Microbiologically Influenced Corrosion (MIC) is considered as one of the more notorious corrosion mechanisms as it results in the characteristic pitted-type of corrosion and is therefore often very difficult to predict. Among several environmental parameters, risk for MIC is therefore most often identified based on enumeration of MIC-related microbes (Sulfate Reducing Prokaryotes (SRP), Methanogenic Archaea (MA), etc.). Historically, the enumeration of microbes was performed through use of dilution or Most Probable Number (MPN) series. More recently, however, DNA-based methods like Fluorescent In-Situ Hybridization (FISH), quantitative PCR (qPCR) and metagenomics have been applied. Although these new DNA-based methods are promising, there are also cases where inconsistencies have been experienced. Several case studies showed that qPCR for specific microbial groups such as; SRP, MA, and Nitrate Reducing Prokaryotes (NRP), is unreliable due to the lack of adequate coverage of the target microbial community. As such the claims of DNA-based methods, to be more accurate and indicative, are not always properly met.

The current study proposes an improved biomonitoring standard (data analysis and reporting) that is based on the combination of qPCR (for Total Bacteria and Total Archaea) and single gene (16S rRNA) metagenomic data analysis for the purpose of MIC risk assessment. It also aims to generate ‘calculated numbers’ for oil field relevant microbial groups by combining qPCR counts for Total Prokaryotes and relative abundance (%) of the respectively individual bacterial and archaeal microbial families and genera from single gene (16S rRNA) metagenomic analysis.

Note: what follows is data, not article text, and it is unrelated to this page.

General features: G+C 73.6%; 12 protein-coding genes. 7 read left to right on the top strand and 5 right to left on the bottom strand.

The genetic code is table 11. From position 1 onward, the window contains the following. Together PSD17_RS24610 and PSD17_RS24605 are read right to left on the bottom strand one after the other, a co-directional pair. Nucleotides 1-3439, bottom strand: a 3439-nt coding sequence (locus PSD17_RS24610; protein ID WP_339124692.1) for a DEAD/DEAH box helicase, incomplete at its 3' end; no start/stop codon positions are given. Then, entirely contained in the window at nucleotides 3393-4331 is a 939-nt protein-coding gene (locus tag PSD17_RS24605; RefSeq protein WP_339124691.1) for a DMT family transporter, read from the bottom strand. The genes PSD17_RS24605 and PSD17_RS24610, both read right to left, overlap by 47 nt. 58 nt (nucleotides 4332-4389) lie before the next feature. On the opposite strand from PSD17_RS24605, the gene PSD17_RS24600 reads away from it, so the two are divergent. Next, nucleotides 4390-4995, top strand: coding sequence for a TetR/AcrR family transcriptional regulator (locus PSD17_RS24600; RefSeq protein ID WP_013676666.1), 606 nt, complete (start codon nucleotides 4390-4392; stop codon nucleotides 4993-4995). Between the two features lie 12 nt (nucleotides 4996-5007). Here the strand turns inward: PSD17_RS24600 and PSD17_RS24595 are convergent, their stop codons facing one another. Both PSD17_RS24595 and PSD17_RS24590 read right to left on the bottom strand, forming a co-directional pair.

The ‘conventional’ qPCR approach (on functional genes) and proposed method are compared through a field case study. In contrast to the ‘conventional’ qPCR approach, the proposed method resulted in reliable, internally consistent and better interpretable results, indicating MIC to be the root cause of a pipeline failure. The proposed biomonitoring standard has been communicated with several biomonitoring service providers that are used by the different oil majors. The proposed biomonitoring standard is aimed to be used as the improved cross-business standard for biomonitoring for the purpose of MIC risk assessment and as such to be implemented in existing NACE standards.

You can access this article if you purchase or spend a download.